It's is just a little more than 23 months since the crash. I've got two more weeks of antibiotic infusions to go. The leg isn't puking anymore and feels pretty good. We still don't know what direction things will take, but it will help a lot if the bone infection gets knocked out.
  14. tallnbig68

    tallnbig68 Adventurer

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    north west corner of Lake Ontario
    Looked at your most recent photographs, and thought, damn he was lucky!
    Although older in chronological years my left leg looks not unlike yours, however for a different reason.

    Stopped riding a few years ago, as a result of
    first Lupus then renal cell carcinoma, followed by lymphoma. Missing left
    kidney, spleen,a small portion of my pancreas, all my
    lymph node in my entire body (chest, groin, underarms) and
    three years of chemo which basically messed my balance and any sensations in my lower limbs.
    Can't ride a motorcycle that way, so the beloved Goldwing was sold.

    A year later in 2011 contracted a severe case of Celulitus which
    produced weeping ulcers to the bone. As of date still look at my
    left leg which is still weeping and then glance at your photos
    and am thankful your wounds are no longer dripping.

    Then too while in hospital contracted
    C. difficule and M.R.S.A. the former I conquered,
    the latter chronic. So numerous drugs keep me alive;
    and yes an unhappy appearing left leg, much
    like your backside. Long term is always a question;
    in my own case cancer, chemo, age (67+)
    and physically tall body means my legs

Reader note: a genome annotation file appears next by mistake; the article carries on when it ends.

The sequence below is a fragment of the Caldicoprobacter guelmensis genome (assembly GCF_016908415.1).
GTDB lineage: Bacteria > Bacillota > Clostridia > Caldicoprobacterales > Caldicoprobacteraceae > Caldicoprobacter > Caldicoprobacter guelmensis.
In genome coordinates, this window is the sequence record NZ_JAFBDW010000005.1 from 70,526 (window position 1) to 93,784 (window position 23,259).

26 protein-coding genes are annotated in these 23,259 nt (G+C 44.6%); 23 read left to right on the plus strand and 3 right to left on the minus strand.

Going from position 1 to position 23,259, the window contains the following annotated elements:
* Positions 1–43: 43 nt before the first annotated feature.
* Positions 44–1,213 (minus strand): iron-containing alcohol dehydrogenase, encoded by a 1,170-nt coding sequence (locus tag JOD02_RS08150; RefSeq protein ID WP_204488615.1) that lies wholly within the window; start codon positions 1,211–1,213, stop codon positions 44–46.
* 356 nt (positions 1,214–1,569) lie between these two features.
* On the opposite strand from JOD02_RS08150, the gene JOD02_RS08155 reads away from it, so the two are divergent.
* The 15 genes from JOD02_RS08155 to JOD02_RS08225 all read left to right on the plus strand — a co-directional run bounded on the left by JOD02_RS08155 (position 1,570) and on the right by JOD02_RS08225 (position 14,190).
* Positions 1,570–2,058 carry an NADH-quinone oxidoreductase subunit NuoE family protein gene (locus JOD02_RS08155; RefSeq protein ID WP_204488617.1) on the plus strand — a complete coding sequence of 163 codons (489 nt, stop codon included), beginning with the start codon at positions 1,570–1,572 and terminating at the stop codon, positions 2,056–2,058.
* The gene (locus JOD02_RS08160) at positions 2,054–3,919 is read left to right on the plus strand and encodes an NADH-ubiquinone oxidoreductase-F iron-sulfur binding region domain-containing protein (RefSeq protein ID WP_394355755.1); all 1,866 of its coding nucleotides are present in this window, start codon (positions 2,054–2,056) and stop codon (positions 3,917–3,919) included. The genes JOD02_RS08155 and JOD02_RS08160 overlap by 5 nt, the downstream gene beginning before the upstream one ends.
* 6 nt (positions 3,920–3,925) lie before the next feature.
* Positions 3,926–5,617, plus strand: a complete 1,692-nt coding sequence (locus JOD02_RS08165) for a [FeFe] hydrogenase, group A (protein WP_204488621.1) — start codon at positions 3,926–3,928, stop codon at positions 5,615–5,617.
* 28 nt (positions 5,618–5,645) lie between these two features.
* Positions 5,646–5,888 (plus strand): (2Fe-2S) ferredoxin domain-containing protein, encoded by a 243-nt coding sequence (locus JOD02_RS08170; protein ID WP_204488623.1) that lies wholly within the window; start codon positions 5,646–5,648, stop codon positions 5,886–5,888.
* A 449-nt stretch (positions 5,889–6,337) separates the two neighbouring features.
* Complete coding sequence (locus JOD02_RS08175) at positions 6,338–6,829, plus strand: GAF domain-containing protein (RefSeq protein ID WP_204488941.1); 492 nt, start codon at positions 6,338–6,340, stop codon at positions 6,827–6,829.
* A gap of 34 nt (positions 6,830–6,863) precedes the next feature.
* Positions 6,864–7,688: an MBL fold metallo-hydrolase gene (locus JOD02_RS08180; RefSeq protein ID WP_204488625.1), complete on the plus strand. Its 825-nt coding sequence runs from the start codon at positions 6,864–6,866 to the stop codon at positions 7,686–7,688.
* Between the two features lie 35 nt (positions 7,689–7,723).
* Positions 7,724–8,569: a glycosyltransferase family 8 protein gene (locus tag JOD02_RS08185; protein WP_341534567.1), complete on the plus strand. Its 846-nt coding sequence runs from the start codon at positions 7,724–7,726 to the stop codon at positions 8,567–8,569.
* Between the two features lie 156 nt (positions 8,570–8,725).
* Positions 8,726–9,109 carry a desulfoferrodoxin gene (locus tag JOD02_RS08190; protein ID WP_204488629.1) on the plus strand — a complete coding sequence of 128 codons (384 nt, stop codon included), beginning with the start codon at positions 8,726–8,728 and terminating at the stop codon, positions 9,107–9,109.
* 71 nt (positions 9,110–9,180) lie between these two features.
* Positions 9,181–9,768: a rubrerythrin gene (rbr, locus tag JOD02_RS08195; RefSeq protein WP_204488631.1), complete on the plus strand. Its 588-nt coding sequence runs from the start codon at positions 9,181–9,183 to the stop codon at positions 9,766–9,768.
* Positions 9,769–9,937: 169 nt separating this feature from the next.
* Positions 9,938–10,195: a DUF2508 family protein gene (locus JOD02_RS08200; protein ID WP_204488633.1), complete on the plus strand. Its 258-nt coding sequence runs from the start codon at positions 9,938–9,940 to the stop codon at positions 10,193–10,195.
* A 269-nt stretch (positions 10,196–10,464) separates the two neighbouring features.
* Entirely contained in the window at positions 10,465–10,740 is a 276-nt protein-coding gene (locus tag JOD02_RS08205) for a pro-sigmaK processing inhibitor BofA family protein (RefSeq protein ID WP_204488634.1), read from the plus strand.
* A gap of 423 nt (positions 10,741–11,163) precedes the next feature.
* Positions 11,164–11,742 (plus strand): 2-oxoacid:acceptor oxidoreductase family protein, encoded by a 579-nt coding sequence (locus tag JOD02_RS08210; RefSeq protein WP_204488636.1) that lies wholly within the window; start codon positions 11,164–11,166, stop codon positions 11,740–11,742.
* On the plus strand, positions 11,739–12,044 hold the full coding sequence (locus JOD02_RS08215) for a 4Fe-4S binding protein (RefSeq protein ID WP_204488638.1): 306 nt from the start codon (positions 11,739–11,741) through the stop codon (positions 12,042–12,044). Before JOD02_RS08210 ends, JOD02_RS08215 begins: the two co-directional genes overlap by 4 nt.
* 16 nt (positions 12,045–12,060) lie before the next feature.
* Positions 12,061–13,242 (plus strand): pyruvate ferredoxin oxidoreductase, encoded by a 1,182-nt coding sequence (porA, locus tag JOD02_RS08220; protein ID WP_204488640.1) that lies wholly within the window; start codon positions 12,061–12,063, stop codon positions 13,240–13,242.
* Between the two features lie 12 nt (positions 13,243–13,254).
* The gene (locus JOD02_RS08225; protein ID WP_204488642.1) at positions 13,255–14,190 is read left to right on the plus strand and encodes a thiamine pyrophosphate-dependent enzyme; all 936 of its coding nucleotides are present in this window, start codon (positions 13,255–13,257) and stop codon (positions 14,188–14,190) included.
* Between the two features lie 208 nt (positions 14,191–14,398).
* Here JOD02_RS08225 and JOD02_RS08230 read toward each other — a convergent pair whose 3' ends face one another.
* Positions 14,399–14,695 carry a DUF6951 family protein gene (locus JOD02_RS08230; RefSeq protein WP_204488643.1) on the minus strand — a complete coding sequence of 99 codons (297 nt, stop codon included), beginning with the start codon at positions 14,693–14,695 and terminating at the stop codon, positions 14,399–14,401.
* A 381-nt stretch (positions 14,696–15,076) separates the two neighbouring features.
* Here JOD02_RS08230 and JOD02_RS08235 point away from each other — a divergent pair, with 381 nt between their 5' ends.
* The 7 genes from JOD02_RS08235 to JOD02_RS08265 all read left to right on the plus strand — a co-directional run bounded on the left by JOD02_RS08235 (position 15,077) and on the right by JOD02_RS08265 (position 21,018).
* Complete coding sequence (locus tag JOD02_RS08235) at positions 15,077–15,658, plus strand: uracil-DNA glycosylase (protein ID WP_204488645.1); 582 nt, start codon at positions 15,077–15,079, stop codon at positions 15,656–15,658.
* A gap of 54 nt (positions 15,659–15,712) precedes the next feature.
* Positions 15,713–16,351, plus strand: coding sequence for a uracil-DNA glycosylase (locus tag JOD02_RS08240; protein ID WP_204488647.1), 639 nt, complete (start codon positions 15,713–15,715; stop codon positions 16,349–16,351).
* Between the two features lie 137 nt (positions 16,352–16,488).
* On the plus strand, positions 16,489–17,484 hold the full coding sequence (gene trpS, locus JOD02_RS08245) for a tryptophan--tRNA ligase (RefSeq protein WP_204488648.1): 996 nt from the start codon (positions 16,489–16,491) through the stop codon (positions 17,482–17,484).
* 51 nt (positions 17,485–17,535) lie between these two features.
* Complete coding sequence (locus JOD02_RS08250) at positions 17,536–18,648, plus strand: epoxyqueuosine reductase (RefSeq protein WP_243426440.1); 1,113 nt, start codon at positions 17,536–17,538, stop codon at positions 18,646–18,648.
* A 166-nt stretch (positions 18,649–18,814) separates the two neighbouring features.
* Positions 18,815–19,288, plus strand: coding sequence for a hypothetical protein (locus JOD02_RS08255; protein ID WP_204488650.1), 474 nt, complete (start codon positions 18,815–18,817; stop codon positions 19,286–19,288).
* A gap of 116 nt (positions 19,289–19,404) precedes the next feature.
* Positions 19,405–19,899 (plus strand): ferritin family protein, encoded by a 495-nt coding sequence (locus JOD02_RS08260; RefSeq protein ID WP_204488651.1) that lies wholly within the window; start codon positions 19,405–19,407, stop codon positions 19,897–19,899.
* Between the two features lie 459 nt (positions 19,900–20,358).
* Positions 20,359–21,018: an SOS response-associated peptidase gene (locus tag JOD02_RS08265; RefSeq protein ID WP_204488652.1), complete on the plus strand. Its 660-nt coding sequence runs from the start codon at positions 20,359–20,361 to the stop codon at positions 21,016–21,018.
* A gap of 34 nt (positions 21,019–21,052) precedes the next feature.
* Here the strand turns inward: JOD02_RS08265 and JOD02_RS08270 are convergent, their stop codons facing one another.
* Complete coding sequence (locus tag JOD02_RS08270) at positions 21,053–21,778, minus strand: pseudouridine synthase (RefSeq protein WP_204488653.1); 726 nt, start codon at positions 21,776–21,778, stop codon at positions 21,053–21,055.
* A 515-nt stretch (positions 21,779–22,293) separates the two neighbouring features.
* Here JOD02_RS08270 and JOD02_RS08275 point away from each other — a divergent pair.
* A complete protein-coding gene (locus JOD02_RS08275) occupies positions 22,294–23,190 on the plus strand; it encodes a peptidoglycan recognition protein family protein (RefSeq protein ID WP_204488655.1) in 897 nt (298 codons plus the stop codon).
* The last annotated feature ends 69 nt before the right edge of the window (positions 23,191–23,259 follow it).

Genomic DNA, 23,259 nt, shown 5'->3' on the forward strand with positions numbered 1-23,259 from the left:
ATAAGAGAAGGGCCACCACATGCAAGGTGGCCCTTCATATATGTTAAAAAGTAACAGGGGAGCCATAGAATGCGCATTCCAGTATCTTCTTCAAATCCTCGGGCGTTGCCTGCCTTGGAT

may well never stop completely dripping.

    May your recovery be more successful and
    your existence improved
  15. b1pig

    b1pig Been here awhile

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    i just went through this thread. i havent been on ADV all that long, but i have been a LEO a while. as a rider, i'm always keen on trying to slip my agency some crap on restarting a motor unit.

    yes. restarting.

    there was one in the 80s. several officers were severely injured... mostly when responding to calls. as i was advised, ALL off the accidents were the result of someone in a car or truck.

    i personally knew an officer in a nearby city. he was the only motor officer at that department. he was killed responding code 3 to assist an officer on an emergency call.

    there are risks involved with riding as a part of duties. i never had an at-fault accident outside of my job. the irony is that as a part of my job, i always think about possibilities of an accident. what other drivers do. how i may react. results of those acts. ways to save it. ways to ditch it. its often the one we never see that bites us, though.

    i will also say this.
    i met a guy a long time ago through Jeeps and Jeep mods. Along the way, I found that we both rode bikes. lost contact with him for a while... and found that he had been in a motorcycle accident. car pulled out in front of him. he hit it. broke both femurs and the tib/fib of one of his legs.